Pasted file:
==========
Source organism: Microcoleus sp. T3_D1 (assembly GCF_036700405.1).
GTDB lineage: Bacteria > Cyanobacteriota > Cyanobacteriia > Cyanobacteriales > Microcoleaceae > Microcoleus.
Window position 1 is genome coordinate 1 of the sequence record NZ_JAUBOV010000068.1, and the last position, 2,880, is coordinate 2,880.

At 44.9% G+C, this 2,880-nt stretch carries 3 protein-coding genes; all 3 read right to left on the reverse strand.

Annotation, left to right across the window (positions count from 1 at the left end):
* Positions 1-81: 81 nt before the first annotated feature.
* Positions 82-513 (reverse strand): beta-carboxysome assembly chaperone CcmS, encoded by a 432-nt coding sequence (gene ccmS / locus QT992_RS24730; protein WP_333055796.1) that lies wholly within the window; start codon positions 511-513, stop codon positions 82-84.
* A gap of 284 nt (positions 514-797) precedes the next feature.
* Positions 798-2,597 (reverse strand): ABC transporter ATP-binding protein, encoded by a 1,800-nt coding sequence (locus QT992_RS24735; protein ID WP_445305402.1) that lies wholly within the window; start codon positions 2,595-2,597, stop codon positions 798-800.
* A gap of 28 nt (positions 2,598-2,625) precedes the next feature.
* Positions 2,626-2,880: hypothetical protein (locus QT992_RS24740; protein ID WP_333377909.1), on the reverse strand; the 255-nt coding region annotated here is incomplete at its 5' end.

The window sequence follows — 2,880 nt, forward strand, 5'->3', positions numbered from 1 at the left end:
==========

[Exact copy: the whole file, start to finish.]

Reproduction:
Source organism: Microcoleus sp. T3_D1 (assembly GCF_036700405.1).
GTDB lineage: Bacteria > Cyanobacteriota > Cyanobacteriia > Cyanobacteriales > Microcoleaceae > Microcoleus.
Window position 1 is genome coordinate 1 of the sequence record NZ_JAUBOV010000068.1, and the last position, 2,880, is coordinate 2,880.

At 44.9% G+C, this 2,880-nt stretch carries 3 protein-coding genes; all 3 read right to left on the reverse strand.

Annotation, left to right across the window (positions count from 1 at the left end):
* Positions 1-81: 81 nt before the first annotated feature.
* Positions 82-513 (reverse strand): beta-carboxysome assembly chaperone CcmS, encoded by a 432-nt coding sequence (gene ccmS / locus QT992_RS24730; protein WP_333055796.1) that lies wholly within the window; start codon positions 511-513, stop codon positions 82-84.
* A gap of 284 nt (positions 514-797) precedes the next feature.
* Positions 798-2,597 (reverse strand): ABC transporter ATP-binding protein, encoded by a 1,800-nt coding sequence (locus QT992_RS24735; protein ID WP_445305402.1) that lies wholly within the window; start codon positions 2,595-2,597, stop codon positions 798-800.
* A gap of 28 nt (positions 2,598-2,625) precedes the next feature.
* Positions 2,626-2,880: hypothetical protein (locus QT992_RS24740; protein ID WP_333377909.1), on the reverse strand; the 255-nt coding region annotated here is incomplete at its 5' end.

The window sequence follows — 2,880 nt, forward strand, 5'->3', positions numbered from 1 at the left end: